How Buildings Sound
Derek Sugden, the dean of acoustic engineers, who has died at the age of 91, remained perpetually surprised that architects could be so concerned with every aspect of the building they were designing ‘but not really with what it sounded like’. According to Sugden, ‘the sound is as important as the surface and the feel. It’s important because our ears define for me the nature of space.’
That realisation first came to him as a boy, out on a family walk. As they entered a long brick tunnel, the children asked their father to whistle (he was an expert performer). Sugden noticed the way the sound was transformed once they were fully encased by the curving walls.
Sugden’s first job at Arup was engineering elegant steel-framed factory buildings, but in 1966 he started work on the conversion of Snape Maltings to a world standard concert hall. When it burned down a couple of years after opening (‘I had a cry,’ Sugden said), Benjamin Britten wanted it built just as before, with the fullest possible volume, which Sugden had achieved by raising the outer shell walls by a metre.
Arup Acoustics was the specialist division of Ove Arup’s empire which he asked Sugden to form and head in 1980. They were specialists in concert halls, necessarily the most demanding building type for an acoustician, but there are many others in which sound is all important to their use, both in terms of pleasure and practicality. Take libraries. The great atria favoured in the newest generation of city libraries may be bright and cheerful but they contribute to a cacophonous effect, a clattering void at the centre. So exceptions are all the more welcome, such as Canada Water library in the London Borough of Southwark, designed by CZWG. Design attention has been given to absorbent materials and irregular forms, even if their efficacy can be challenged by free ranging small children.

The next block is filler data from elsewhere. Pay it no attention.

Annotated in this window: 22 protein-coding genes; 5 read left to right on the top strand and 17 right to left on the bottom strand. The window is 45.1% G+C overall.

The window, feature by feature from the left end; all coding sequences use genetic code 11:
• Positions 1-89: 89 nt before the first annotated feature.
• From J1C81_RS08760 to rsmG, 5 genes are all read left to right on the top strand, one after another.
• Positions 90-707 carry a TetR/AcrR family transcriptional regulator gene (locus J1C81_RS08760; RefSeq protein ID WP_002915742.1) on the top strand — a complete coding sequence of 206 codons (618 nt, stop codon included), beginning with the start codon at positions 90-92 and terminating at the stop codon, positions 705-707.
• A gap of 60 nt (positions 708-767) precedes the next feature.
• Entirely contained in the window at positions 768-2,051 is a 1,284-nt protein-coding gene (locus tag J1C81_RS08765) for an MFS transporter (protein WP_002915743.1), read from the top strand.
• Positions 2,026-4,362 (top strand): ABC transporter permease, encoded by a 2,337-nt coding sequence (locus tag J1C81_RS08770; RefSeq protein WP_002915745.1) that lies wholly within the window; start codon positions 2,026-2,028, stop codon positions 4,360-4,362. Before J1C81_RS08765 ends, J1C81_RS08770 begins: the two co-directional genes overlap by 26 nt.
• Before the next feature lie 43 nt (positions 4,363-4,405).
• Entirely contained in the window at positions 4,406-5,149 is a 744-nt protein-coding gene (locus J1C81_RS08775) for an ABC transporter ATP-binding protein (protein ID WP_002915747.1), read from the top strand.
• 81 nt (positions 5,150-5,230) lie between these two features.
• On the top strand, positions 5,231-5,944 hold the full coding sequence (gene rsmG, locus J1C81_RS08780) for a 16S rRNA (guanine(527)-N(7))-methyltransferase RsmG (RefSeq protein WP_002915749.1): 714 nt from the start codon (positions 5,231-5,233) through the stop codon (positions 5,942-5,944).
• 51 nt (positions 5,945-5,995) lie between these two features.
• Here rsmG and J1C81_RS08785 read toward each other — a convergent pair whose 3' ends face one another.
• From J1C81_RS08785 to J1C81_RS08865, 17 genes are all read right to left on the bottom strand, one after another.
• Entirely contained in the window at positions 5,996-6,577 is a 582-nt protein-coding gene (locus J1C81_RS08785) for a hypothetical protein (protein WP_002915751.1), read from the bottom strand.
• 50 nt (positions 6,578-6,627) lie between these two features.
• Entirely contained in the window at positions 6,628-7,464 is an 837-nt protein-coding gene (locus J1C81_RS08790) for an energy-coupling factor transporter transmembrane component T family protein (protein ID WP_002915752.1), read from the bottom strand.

Most confident institutions, commercial or cultural, pride themselves on immense echoing entrance spaces, hard surfaced and highly polished, in which the tap of a pair of heels is enough to shatter glass. The Great Court at the British Museum, by Foster Associates, is a horror. Sitting on the stone benches in the ‘outdoor’ café, your physical discomfort is matched only by the auditory impression, an incoherent clatter and buzz from every side that makes conversation difficult.
The more recent transformation of the Rijksmuseum in Amsterdam by Cruz y Ortiz takes its responsibilities to an immense visiting public seriously. Enormous frame-form baffles hang from the Gothic Revival roof of the original atrium, while several interior windows are blanked out with fabric ‘shutters’ to keep resonance at a minimum. Thousands of people come and go (the café is in a separate space beyond) and the experience remains convivial and pleasurable, sound levels no higher than a gentle hum. Yet nothing is made of this achievement in features on the renovated museum in the architectural press: Sugden was right, architects don’t hear.
In a short film from 2011, Sugden talks of the essential qualities of giving time to sitting, thinking or reading, or, better still, sleeping in a chair – a daily ritual for him. It is the perfect coda to a working life that was devoted to ensuring comfortable sound levels, decent audibility and, where required, acoustic perfection for anybody who is listening.